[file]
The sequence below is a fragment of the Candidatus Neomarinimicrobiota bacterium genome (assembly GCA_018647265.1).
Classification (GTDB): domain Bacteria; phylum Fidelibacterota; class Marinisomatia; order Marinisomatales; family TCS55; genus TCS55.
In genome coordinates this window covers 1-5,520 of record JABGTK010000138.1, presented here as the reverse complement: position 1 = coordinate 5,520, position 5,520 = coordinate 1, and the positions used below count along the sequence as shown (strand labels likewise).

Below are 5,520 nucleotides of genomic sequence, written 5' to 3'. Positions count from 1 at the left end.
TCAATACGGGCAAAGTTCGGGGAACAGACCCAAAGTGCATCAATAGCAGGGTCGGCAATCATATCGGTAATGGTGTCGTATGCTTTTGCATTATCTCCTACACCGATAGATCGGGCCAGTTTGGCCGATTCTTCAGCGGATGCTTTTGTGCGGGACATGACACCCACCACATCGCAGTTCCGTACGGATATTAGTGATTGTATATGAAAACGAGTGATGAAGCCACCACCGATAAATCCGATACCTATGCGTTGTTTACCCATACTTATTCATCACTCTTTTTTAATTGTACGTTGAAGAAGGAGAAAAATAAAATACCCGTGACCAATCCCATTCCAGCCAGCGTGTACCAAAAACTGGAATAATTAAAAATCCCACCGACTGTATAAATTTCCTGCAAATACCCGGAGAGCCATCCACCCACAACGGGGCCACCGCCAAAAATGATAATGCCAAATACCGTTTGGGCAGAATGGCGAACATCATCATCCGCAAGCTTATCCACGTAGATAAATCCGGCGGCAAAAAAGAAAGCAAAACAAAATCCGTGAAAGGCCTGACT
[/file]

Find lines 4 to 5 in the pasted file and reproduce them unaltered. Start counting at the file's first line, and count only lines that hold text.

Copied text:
Below are 5,520 nucleotides of genomic sequence, written 5' to 3'. Positions count from 1 at the left end.
TCAATACGGGCAAAGTTCGGGGAACAGACCCAAAGTGCATCAATAGCAGGGTCGGCAATCATATCGGTAATGGTGTCGTATGCTTTTGCATTATCTCCTACACCGATAGATCGGGCCAGTTTGGCCGATTCTTCAGCGGATGCTTTTGTGCGGGACATGACACCCACCACATCGCAGTTCCGTACGGATATTAGTGATTGTATATGAAAACGAGTGATGAAGCCACCACCGATAAATCCGATACCTATGCGTTGTTTACCCATACTTATTCATCACTCTTTTTTAATTGTACGTTGAAGAAGGAGAAAAATAAAATACCCGTGACCAATCCCATTCCAGCCAGCGTGTACCAAAAACTGGAATAATTAAAAATCCCACCGACTGTATAAATTTCCTGCAAATACCCGGAGAGCCATCCACCCACAACGGGGCCACCGCCAAAAATGATAATGCCAAATACCGTTTGGGCAGAATGGCGAACATCATCATCCGCAAGCTTATCCACGTAGATAAATCCGGCGGCAAAAAAGAAAGCAAAACAAAATCCGTGAAAGGCCTGACT